Automated reports – Don’t waste time creating time tracking reports manually. Find a solution that can create reports for you automatically and deliver them to your inbox. More advanced apps allow you to save filters and have reports generated on a regular basis.
It’s important that the time tracking tool you decide on can integrate with the tools you already use.
For example, a software development agency would likely benefit from a tool that integrates with GitHub. A sales team, on the other hand, will need a tool that can integrate with the CRM software its sales reps use.
Similarly, if you’re looking for a time tracking solution to track your customer support team’s time, you’ll want to look for one that can integrate with your help desk software.
Checking for integrations before you sign up can save you from the hassle of moving things over later on.
The reason we know what makes a good time tracking tool is because we built one — Hubstaff — out of personal pain.
Starting a remote business without insight into what was getting done, how teams were working, and what tasks were taking up the most time led us to develop a time tracking tool built on transparency, control, and access to your own data.
The idea behind Hubstaff is to make time tracking as easy as possible for everyone to use while providing detailed and highly useful benchmarks.
Transparency is a big part of what we do. We intentionally designed Hubstaff so that it’s clear how the app works and what is being tracked.
The software gives users control over their work time, and provides them with access to all their information. They can always delete time and the data attached to it, and they’ll get alerts that tell them when the timer is running.
Hubstaff has a number of features that can help you track time more effectively. Let’s take a look at the biggest ones.
This is our most-used (and loved) feature.
After tracking time, you can see daily, weekly, or monthly timesheets for each person or your whole team.
There’s also the option of adding, editing, and deleting time manually. Employees can add notes to clarify time entries. You can then approve or reject timesheets, and send payments all from the app.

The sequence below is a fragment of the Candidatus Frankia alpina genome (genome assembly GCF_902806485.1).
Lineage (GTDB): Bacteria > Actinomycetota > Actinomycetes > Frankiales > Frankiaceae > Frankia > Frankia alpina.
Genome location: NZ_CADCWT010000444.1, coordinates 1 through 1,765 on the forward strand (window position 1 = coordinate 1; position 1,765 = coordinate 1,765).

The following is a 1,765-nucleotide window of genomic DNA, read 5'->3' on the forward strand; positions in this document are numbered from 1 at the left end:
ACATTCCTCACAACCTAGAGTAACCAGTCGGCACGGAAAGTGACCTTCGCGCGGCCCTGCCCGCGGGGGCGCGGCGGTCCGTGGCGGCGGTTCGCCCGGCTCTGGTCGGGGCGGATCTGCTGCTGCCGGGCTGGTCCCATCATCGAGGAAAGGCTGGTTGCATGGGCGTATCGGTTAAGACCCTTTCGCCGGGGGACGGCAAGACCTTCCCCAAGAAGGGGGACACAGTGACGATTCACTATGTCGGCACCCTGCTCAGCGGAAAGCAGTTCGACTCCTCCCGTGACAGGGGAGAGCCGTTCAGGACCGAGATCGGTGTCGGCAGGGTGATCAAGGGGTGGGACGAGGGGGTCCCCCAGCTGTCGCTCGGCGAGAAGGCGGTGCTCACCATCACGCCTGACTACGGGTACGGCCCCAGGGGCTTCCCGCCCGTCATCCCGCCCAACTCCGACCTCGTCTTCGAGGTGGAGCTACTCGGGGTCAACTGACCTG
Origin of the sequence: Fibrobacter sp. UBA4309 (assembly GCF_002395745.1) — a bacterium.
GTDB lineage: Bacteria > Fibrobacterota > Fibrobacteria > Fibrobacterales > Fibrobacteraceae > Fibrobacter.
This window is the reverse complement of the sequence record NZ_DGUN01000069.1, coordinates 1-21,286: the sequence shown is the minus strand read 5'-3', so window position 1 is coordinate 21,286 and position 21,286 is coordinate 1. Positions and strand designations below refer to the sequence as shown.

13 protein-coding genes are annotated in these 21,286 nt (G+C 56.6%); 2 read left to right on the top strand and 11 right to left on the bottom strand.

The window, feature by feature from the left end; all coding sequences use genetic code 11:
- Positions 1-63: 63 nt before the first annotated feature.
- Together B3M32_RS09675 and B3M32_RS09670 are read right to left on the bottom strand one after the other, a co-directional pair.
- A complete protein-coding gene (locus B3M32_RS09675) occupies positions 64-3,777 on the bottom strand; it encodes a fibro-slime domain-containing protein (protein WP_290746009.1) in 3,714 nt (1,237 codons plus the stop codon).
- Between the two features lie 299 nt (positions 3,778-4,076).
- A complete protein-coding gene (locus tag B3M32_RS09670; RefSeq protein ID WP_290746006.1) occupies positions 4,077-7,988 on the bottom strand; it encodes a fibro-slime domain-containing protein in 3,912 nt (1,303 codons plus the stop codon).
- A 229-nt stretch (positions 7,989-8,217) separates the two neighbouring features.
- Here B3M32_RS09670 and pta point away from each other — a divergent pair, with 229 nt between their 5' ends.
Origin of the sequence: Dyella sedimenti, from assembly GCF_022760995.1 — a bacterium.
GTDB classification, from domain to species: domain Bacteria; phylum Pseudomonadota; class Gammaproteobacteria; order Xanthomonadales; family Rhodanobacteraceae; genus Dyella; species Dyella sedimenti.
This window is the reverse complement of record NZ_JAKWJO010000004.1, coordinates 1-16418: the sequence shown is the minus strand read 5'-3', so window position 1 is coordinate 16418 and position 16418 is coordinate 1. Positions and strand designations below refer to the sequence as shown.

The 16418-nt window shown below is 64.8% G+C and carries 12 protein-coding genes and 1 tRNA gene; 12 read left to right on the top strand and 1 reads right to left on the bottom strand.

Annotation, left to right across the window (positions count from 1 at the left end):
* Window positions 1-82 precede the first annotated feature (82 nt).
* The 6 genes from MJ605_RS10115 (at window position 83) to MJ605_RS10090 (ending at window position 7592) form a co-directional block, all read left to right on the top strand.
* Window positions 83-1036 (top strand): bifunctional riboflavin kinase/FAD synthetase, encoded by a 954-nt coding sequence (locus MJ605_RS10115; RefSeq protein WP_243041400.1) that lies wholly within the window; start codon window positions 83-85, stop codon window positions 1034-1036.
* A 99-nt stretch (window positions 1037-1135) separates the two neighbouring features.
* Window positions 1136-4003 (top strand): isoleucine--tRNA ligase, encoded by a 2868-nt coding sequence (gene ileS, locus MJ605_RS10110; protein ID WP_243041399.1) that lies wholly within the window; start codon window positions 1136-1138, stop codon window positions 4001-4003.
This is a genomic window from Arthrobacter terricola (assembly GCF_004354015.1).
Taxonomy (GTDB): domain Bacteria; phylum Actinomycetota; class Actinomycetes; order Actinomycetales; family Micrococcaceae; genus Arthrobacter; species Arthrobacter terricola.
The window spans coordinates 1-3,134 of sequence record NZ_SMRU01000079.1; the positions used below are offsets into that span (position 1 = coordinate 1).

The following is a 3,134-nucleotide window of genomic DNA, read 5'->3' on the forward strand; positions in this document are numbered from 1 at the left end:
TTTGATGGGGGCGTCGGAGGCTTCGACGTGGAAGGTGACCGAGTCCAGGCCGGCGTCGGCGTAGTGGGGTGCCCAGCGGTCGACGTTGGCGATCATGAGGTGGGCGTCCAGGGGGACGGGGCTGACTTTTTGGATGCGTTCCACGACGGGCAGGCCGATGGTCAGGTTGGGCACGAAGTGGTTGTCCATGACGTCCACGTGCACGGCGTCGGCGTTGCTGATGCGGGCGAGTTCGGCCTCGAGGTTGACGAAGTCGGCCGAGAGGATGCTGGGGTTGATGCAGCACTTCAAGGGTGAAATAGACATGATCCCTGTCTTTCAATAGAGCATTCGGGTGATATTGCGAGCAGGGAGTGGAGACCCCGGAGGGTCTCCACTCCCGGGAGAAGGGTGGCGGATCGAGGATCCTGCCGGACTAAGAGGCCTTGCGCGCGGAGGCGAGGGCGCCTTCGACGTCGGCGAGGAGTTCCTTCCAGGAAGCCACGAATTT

These features are designed to replicate the feeling of all being in the same office — without the distractions.
Hubstaff makes it easy to provide updates and stay in the loop as a team.
The software calculates activity levels based on mouse and keyboard usage, which can help you spot dips or increases in productivity.
From the dashboard, you can see which apps your employees use, as well as which websites they visit while tracking time.
Being able to see both alerts you that it might be time to check-in on a team member. They might be overloaded or they could have the capacity to start new projects.
Finally, you can choose to capture screenshots once, twice, or three times per ten minutes, or not at all. This feature can be turned off and on for different team members. Some companies choose to use this feature during onboarding so they can identify where a new hire might need more training. You can also blur screenshots to protect private data.
Any employee can delete their time, which also means they can delete the screenshots and data that goes with it. This is another way to give them more control over their data.
Companies that use paper timesheets might use paper schedules, as well.
Hubstaff streamlines both of these steps by allowing you to plan and schedule one time or recurring shifts.
Once scheduled, you can track attendance and see when shifts are late, missed, or left early based on when team members clock in and out.
Detailed reporting can compile this information, which makes it easier to bring up to a team member in the case of an issue.
Most of the time, shift scheduling can help clarify when and where someone is supposed to be working.
As we mentioned above, geofenced time tracking automates the timesheet process by using a device’s GPS location.
There’s a lot more to GPS time tracking, though. Here’s how it can help: